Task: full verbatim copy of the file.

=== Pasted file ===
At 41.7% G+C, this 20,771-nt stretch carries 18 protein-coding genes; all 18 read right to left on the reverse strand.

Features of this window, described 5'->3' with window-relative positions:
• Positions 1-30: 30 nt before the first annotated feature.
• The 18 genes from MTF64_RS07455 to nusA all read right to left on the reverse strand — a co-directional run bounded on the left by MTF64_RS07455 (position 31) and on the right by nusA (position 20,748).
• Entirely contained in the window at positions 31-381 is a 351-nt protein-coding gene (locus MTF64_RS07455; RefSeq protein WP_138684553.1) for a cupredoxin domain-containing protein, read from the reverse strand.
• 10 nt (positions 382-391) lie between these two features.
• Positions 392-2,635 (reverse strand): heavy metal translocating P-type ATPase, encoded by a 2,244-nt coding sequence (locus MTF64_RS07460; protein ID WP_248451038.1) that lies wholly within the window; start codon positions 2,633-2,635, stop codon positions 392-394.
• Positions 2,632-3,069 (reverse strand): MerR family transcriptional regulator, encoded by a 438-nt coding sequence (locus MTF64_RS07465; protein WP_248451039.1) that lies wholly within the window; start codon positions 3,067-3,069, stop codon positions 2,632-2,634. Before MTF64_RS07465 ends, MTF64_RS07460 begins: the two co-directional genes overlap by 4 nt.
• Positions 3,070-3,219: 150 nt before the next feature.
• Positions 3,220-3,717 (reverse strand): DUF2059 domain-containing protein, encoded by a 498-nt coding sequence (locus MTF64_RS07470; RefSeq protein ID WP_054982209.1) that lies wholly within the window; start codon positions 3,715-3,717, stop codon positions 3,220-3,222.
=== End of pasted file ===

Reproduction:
At 41.7% G+C, this 20,771-nt stretch carries 18 protein-coding genes; all 18 read right to left on the reverse strand.

Features of this window, described 5'->3' with window-relative positions:
• Positions 1-30: 30 nt before the first annotated feature.
• The 18 genes from MTF64_RS07455 to nusA all read right to left on the reverse strand — a co-directional run bounded on the left by MTF64_RS07455 (position 31) and on the right by nusA (position 20,748).
• Entirely contained in the window at positions 31-381 is a 351-nt protein-coding gene (locus MTF64_RS07455; RefSeq protein WP_138684553.1) for a cupredoxin domain-containing protein, read from the reverse strand.
• 10 nt (positions 382-391) lie between these two features.
• Positions 392-2,635 (reverse strand): heavy metal translocating P-type ATPase, encoded by a 2,244-nt coding sequence (locus MTF64_RS07460; protein ID WP_248451038.1) that lies wholly within the window; start codon positions 2,633-2,635, stop codon positions 392-394.
• Positions 2,632-3,069 (reverse strand): MerR family transcriptional regulator, encoded by a 438-nt coding sequence (locus MTF64_RS07465; protein WP_248451039.1) that lies wholly within the window; start codon positions 3,067-3,069, stop codon positions 2,632-2,634. Before MTF64_RS07465 ends, MTF64_RS07460 begins: the two co-directional genes overlap by 4 nt.
• Positions 3,070-3,219: 150 nt before the next feature.
• Positions 3,220-3,717 (reverse strand): DUF2059 domain-containing protein, encoded by a 498-nt coding sequence (locus MTF64_RS07470; RefSeq protein ID WP_054982209.1) that lies wholly within the window; start codon positions 3,715-3,717, stop codon positions 3,220-3,222.